By Gorethy Kenneth of the PNG Post-Courier in Port Moresby
If there is a glimmer of hope in Papua New Guinea’s violence marred national general elections, then it has to be the elevation of a lone woman to the National Parliament.
It took the People’s National Congress (PNC) Governor-elect of Central Province, Rufina Peter, three attempts to wrest power away from Pangu’s Robert Agarobe at the close of counting last week.
The contest went down to the wire and Peter won on the weight of second and third preferential votes from eliminated candidates to unseat Agarobe.
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She becomes the second woman to win the Central regional seat –– the first being vocal Papua Besena MP Dame Josephine Abaijah. And she is the eighth woman to be elected to Parliament, the first in a decade.
In another major development, the people of Madang are on the cusp of sending a second woman to join Peter in Parliament.
Rai Coast hopes up
In the remote district of Rai Coast –– famous for hosting a Russian anthropologist a century ago – jittery voters are keeping their fingers crossed as distribution of preferences was taking place over the weekend.
These are the same preferences that elevated Peter and given Sawang’s strong lead in the first half of the count, the preferences are hoped to push her to victory.
Last Friday, she was in second place on 5086 votes after the first preferences were completed from defending MP Peter Sapia’s LLG area, pushing Sapia to 7127 votes.
Counting of preferential votes is continuing at a snail’s pace in Rai Coast as the coasties hold their breath.
More than 62,361 people of Central Province cast their vote for Peter, who polled 3444 more votes against incumbent Agarobe.
She surpassed the absolute majority of 60,640 after the 20th exclusion of Nelson Saroa who had 25,551 votes distributed, which pushed Rufina to collect 6779, making her reach the target with 62,361 votes against Agarobe who had 58,917 votes.
She said at her declaration on Friday night that she was aware of the magnitude of politics played out on the floor of Parliament, the tasks ahead of her, the wrestling she would need to do to give her Central Province people what they deserve.
First woman declared
An economist and Goilala’s first female politician, Rufina Peter is now the first woman to be declared in the 2022 national election.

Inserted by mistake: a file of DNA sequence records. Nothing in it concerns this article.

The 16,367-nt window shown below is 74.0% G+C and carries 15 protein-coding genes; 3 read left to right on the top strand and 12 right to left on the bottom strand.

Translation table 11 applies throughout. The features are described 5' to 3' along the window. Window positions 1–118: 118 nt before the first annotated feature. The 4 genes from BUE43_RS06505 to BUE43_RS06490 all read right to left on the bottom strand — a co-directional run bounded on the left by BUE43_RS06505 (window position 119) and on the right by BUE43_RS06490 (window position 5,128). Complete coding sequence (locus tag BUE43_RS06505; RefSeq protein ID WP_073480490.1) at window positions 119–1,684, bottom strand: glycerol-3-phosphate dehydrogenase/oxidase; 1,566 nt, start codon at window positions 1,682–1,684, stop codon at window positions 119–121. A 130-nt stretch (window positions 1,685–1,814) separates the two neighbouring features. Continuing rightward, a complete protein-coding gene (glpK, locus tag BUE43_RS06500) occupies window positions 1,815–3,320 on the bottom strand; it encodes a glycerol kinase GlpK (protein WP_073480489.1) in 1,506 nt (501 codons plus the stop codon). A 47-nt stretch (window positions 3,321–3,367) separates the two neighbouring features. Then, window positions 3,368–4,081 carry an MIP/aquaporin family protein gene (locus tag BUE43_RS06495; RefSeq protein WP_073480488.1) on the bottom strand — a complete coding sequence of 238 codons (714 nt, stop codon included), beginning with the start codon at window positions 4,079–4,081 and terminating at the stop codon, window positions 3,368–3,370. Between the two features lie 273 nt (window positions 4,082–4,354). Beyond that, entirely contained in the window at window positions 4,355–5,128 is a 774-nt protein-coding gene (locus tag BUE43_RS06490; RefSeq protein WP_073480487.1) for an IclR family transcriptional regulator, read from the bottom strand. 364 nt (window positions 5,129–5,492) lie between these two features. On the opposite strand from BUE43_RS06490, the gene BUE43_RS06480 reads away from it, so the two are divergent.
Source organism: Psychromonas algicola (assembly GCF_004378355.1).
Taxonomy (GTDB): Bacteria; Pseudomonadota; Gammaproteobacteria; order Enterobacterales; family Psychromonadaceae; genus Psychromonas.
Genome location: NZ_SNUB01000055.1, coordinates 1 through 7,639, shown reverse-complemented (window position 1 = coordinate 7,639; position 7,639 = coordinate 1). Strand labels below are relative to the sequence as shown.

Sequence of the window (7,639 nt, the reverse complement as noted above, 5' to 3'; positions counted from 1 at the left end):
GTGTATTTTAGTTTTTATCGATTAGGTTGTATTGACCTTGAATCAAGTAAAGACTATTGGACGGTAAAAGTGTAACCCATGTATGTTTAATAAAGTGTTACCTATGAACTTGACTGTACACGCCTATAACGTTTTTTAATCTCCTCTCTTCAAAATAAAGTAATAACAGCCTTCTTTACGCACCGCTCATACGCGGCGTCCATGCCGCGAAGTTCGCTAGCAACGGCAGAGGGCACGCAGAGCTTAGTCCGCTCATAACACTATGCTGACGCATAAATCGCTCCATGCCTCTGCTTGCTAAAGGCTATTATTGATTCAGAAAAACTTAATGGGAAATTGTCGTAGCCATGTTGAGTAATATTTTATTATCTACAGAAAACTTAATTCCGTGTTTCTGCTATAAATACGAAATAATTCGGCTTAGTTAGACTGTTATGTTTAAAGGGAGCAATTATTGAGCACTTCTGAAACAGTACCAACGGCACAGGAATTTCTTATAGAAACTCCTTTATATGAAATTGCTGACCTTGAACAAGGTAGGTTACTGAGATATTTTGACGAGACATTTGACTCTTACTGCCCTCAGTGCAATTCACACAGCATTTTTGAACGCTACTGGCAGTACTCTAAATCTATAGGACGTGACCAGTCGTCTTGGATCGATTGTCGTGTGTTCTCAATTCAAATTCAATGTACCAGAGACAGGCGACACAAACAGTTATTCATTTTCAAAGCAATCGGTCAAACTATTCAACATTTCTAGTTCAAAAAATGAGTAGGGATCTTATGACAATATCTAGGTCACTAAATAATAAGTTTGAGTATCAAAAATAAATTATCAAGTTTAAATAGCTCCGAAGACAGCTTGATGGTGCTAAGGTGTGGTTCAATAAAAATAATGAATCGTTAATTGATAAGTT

Peter admitted that being elected as the political head of a province came with great responsibility and she was confident she could deliver to her people by working as a team.
PNC leader Peter O’Neill was first to congratulate the party’s “iron lady”, saying her declaration was a proud moment for the party.
“Rufina Peter’s declaration is a proud moment for our Party. She fought hard and stands strongly for those she represents. It is a pity that the ferocity and aggressive nature of this terrible national general election has sidelined a record number of female candidates,” O’Neill said.
In an interview over the weekend, Peter said Central Province had many educated elites who were instrumental in building the nation on the eve of independence.
“In my five years, I will make that happen again while in office, I will carry my people’s plight, I will fight for our women, our children and the underprivileged,” she said.
Dedicated to ‘female empowerment’
Peter assured the people of Central and PNG women that she stood ready to work with all members-elect in Central and the provincial administration to serve her people in five districts.
The new governor also thanked her predecessor, Robert Agarobe, for leading and governing Central Province over the past five years.
She dedicated her victory to God, the women of Central and male champions of women empowerment.
She acknowledged all security forces and electoral officials for delivering the elections in trying circumstances, and also praised the PNC party for believing in and endorsing her to run under its banner.
Gorethy Kenneth is a senior PNG Post-Courier journalist. Republished with permission.
This content originally appeared on Asia Pacific Report and was authored by APR editor.